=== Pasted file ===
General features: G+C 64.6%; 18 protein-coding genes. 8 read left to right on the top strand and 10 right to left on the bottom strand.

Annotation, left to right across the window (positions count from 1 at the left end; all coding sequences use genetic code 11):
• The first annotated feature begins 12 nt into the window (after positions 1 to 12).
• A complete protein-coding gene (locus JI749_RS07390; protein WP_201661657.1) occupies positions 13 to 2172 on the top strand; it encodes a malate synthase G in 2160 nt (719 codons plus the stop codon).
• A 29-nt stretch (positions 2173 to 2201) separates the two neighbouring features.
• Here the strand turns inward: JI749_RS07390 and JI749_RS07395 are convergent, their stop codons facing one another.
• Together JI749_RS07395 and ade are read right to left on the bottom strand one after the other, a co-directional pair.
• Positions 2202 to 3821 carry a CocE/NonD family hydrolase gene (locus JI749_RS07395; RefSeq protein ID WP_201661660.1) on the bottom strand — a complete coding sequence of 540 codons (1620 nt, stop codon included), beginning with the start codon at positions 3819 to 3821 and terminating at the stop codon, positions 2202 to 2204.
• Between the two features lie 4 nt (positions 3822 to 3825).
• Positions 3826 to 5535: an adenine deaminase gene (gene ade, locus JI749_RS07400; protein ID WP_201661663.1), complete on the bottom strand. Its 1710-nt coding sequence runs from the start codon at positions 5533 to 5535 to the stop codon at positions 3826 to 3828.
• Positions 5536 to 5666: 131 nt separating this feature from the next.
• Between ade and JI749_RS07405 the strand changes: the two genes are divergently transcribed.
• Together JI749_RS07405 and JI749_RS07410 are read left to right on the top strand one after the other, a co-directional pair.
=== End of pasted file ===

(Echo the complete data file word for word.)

General features: G+C 64.6%; 18 protein-coding genes. 8 read left to right on the top strand and 10 right to left on the bottom strand.

Annotation, left to right across the window (positions count from 1 at the left end; all coding sequences use genetic code 11):
• The first annotated feature begins 12 nt into the window (after positions 1 to 12).
• A complete protein-coding gene (locus JI749_RS07390; protein WP_201661657.1) occupies positions 13 to 2172 on the top strand; it encodes a malate synthase G in 2160 nt (719 codons plus the stop codon).
• A 29-nt stretch (positions 2173 to 2201) separates the two neighbouring features.
• Here the strand turns inward: JI749_RS07390 and JI749_RS07395 are convergent, their stop codons facing one another.
• Together JI749_RS07395 and ade are read right to left on the bottom strand one after the other, a co-directional pair.
• Positions 2202 to 3821 carry a CocE/NonD family hydrolase gene (locus JI749_RS07395; RefSeq protein ID WP_201661660.1) on the bottom strand — a complete coding sequence of 540 codons (1620 nt, stop codon included), beginning with the start codon at positions 3819 to 3821 and terminating at the stop codon, positions 2202 to 2204.
• Between the two features lie 4 nt (positions 3822 to 3825).
• Positions 3826 to 5535: an adenine deaminase gene (gene ade, locus JI749_RS07400; protein ID WP_201661663.1), complete on the bottom strand. Its 1710-nt coding sequence runs from the start codon at positions 5533 to 5535 to the stop codon at positions 3826 to 3828.
• Positions 5536 to 5666: 131 nt separating this feature from the next.
• Between ade and JI749_RS07405 the strand changes: the two genes are divergently transcribed.
• Together JI749_RS07405 and JI749_RS07410 are read left to right on the top strand one after the other, a co-directional pair.